Emanating from the fearless minds of Cass Community Social Services, Detroit Urban Legends Haunted House elicits the yearly jumps, squeals, shrieks, and gasps demanded by Americans tired of only having the reverse extinction of dinosaurs to fear. In a deft blending of two U.S. traditions, Urban Legends combines over-the-top thrills with distinctly unfrightening charity, as ticket sales go to help raise money for programs that provide relief and support for homeless mothers and children. Urban Legends is set inside the sprawling, 2,500-square-foot Cass Community United Methodist Church. Expect all manner of ghoul, ghost, hovering severed limb, and battery-less ringing cell phone upon entering the vast macabre underworld.
During each afterschool-tutoring session, children are given a healthful snack, such as baby carrots and apples, to keep them energized, to promote healthful-snacking habits, and to help keep the students properly nourished. Healthful foods such as fruits and vegetables can improve focus and cognitive function, but many of the program's attendees from low-income families lack ready access to them. For some students, these nutritious snacks will constitute the only meal they'll get that evening.
Students participating in the Junior Coach program learn how to resolve conflicts, lead games, and encourage healthy play among their peers through monthly training sessions and daily check-ins led by Playworks' staff members. During recess periods, junior coaches get the opportunity to put their training into practice, captaining recess activities designed to encourage student leadership, healthy exercise, and fun.
In 2000, Ric Geyer bought an abandoned building in the middle of Detroit, but had no plans to raise another hotel or trendy restaurant. His goal was innovation—or rather incubation. In the following years, he transformed the space into an arts incubator called the 4731 Gallery, a place where painters, photographer, and designers could come together to share ideas, hold parties and exhibitions, and work to further their craft.
When Derek Weaver, who managed the gallery, heard that his neighborhood was labeled one of the 15 poorest in the country, he decided to change public perception. Working with the graffiti artist Sintex and fine artist Sydney James, Derek launched the Grand River Creative Corridor project to create more than 100 murals and outdoor gallery exhibits. Today, more than 50 artists and 300 volunteers have contributed their time and talents to ornamenting a half-mile stretch of Grand River Avenue with colorful designs and playful characters. By the time the project is complete, the artists will have painted murals on 15 buildings, designed an outdoor gallery at a bus stop, and cleaned up overgrown weeds and trash. Each mural is painted with the consent of the local business owners, and installations reflect their line of business to increase exposure while revitalizing the neighborhood.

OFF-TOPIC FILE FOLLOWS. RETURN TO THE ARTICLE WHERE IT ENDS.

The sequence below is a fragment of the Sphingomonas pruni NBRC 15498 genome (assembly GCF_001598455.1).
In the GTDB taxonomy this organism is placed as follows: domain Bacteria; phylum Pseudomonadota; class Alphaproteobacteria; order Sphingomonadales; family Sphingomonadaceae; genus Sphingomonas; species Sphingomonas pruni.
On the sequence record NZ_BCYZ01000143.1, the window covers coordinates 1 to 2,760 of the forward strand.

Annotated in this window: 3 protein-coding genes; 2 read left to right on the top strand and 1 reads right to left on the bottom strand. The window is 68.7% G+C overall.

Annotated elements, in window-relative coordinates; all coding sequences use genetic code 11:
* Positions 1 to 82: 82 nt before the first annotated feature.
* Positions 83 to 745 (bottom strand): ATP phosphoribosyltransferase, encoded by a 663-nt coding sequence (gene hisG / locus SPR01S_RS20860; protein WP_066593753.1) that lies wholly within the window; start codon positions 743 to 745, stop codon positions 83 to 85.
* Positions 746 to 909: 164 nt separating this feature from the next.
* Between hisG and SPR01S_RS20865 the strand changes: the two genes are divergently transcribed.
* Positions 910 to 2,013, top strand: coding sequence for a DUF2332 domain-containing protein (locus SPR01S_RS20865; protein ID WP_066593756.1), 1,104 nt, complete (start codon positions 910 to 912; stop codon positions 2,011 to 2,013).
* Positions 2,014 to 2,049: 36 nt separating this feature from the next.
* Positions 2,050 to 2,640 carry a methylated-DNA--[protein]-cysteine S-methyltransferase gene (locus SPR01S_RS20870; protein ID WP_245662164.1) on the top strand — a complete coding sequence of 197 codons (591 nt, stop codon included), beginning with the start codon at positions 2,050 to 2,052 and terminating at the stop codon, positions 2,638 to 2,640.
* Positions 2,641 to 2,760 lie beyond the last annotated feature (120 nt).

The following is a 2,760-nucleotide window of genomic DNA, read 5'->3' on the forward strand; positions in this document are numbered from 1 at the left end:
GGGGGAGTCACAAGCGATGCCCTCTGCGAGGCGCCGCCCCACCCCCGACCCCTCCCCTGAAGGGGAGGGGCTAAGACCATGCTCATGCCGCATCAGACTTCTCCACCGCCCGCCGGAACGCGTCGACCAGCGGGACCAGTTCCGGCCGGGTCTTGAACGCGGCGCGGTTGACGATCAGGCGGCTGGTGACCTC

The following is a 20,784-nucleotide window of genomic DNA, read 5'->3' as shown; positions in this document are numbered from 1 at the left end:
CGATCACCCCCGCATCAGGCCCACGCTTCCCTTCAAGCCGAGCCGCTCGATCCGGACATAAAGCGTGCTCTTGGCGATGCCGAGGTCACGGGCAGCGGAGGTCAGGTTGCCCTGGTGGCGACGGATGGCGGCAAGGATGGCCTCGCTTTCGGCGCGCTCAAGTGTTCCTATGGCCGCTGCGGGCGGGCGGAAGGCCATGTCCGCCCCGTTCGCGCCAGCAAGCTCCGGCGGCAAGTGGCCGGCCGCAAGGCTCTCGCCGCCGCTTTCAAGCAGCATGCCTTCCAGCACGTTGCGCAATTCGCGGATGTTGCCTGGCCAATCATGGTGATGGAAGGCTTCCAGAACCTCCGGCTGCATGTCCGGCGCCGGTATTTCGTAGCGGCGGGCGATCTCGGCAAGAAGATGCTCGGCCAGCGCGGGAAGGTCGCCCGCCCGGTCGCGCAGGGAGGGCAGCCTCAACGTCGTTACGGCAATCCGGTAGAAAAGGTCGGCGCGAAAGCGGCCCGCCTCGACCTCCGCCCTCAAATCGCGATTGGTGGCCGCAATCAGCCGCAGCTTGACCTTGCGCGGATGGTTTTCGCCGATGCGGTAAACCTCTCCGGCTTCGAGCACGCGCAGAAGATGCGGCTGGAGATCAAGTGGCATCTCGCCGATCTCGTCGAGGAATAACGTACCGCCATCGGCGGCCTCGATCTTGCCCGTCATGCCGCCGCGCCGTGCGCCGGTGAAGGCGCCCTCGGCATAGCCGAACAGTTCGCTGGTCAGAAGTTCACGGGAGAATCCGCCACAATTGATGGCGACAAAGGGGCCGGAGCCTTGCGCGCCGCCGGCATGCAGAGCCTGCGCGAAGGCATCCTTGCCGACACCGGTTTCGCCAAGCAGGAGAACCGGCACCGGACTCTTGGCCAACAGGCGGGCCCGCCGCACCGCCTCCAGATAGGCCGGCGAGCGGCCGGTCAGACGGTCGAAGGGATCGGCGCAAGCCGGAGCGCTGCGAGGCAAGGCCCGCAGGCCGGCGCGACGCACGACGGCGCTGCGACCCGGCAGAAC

Every month, Focus: HOPE provides regular food assistance to 5,000 mothers and children and 37,000 senior citizens across southeast Michigan. This means that since 1971 the organization has donated more than 501 million meals to ensure all community members have access to food. To do this, volunteers work alongside staff at four food centers, where people experiencing hunger can shop for nutritious items and produce for free. At Focus: HOPE’s central warehouse, meanwhile, volunteers assemble boxes of food to distribute to homebound seniors. And during the holidays, Focus: HOPE also distributes a special package of holiday food to the seniors in its program.
Yet Focus: HOPE isn't only focused on hunger. The center also aims to end the cycle of poverty through educational programming and career preparation. Since it began down this path in 1981, the organization has empowered nearly 12,000 people to obtain successful, satisfying careers while assisting high-school students in STEM courses and boosting the literacy rate of younger children.
"I pledge allegiance to the world to care for the earth and sea and air. To cherish every living thing with peace and justice everywhere." These words begin each morning at The Greening of Detroit's Camp Greening, inspiring in children a sense of responsibility and ownership for their planet. Yet, the summer camp isn't the only program striving to create a greener Detroit. Urban gardening and agricultural programs, workforce development, tree plantings, and gardening projects help to educate people and transform the Motor City into a verdant, safe environment. The Greening partners with neighborhood groups, churches, schools, and corporations on its mission to improve parks and transform vacant land into useful landscapes.